The sweater pattern has graphs for the bongo drums, music symbols, (and the Mexican dancers too but I didn't use them).
So I just tunisian crocheted the designs instead of knitting. If you don't tunisian crochet, you could probably make the sweater by single stitching and changing colors throughout.
I'm not good at that because you have to constantly flip over your project after each row and read the graph left-right / right-left etc. Plus with the color changes you would have loose ends all over the place in both front and back of your garment that you would have to weave in and hide. But some people are great at that.
Another option would be like you suggested - just making the whole sweater in single crochet with the background color and then cross stitching the design overtop. If it was made in wool and you made it large enough to "felt" by washing it afterwards and drying it in the dryer, the top stitches probably wouldn't be so noticeable as being only stitched over the crochet. But you'd have to be really sure to make it big enough or you might end up having a really awesome doll sweater!
Wool yarn is pretty expensive too so it would be a sad day indeed!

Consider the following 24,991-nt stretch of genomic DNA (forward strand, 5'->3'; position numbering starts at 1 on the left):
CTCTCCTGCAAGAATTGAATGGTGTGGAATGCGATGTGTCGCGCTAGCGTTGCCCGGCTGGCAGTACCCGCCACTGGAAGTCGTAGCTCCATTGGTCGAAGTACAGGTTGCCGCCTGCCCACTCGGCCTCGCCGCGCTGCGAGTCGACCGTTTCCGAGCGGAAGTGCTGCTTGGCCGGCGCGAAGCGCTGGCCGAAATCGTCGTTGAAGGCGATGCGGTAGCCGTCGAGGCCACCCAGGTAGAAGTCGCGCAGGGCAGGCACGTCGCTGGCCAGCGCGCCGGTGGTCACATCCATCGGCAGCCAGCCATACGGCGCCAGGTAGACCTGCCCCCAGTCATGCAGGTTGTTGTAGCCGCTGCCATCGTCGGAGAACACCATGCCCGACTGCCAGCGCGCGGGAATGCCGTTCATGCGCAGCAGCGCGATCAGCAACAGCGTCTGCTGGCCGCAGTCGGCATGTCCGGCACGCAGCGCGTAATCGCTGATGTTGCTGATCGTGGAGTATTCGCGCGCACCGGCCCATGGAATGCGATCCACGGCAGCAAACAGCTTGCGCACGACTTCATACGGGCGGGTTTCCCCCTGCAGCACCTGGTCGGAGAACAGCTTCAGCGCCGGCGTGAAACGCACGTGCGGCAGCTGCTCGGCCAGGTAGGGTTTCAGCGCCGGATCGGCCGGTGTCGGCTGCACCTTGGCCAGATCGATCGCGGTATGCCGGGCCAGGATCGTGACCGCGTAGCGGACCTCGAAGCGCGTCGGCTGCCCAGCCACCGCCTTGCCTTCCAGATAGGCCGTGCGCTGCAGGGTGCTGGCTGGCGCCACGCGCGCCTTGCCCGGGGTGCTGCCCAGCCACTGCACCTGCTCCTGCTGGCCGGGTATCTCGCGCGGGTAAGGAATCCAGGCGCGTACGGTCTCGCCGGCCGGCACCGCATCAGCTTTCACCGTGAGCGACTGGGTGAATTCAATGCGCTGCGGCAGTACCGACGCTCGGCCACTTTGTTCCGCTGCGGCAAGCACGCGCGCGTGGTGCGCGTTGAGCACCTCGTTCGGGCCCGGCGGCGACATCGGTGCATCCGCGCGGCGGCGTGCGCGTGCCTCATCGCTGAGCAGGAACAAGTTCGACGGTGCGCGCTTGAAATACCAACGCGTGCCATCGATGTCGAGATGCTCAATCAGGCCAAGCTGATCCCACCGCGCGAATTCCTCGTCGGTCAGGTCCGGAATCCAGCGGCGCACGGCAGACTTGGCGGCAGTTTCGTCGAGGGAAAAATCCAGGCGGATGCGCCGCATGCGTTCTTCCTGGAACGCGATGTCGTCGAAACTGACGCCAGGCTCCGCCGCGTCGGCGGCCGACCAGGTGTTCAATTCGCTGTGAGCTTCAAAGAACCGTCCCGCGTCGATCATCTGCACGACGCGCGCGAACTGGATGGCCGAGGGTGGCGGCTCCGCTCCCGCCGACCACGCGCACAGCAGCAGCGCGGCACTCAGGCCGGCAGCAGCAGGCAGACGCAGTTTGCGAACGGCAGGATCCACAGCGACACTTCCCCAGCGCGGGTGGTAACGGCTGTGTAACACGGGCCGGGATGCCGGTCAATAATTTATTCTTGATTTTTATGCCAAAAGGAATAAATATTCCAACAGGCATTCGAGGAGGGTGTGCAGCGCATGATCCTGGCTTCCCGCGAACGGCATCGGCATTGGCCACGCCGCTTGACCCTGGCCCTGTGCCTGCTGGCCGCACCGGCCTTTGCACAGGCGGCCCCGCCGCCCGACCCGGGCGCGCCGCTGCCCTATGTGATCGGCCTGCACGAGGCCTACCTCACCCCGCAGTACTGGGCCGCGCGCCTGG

About the skeleton pattern, I found that super cool graph on a graph pattern-making site. I think I listed it in my first post on here. Some talented person made it and it was posted with a lot of other finished graphs from folks. I'm not sure how long the finished graphs are posted on that site before they delete them.
I have found a lot of great graph patterns this way. The people who make them are usually young girls (like teens to twenty-year-olds.) (This is only my guess judging from the subject matter of many of the graphs. For example; rock bands I've never heard of, Twilight-related characters or sayings, video games, anime type characters, popular movies, etc.) There's usually something in the pages of finished graphs for everyone. The graphs can be used for anything you can think of. Cross stitch, needlepoint, or making beaded bracelets. (That's a wonderful art that a lot of people are getting into. Some can be so detailed it's just amazing!)
But since I didn't make the skeleton graph myself, I could never sell it. And who knows where the person who graphed it got the image or idea. They might have taken the skeleton from someone else's design and just made it into a graph for their own personal use.
The Beehive bongo pattern is from probably from the 50's or 60's. I don't think that's old enough to be in public domain yet. Does anyone know about that?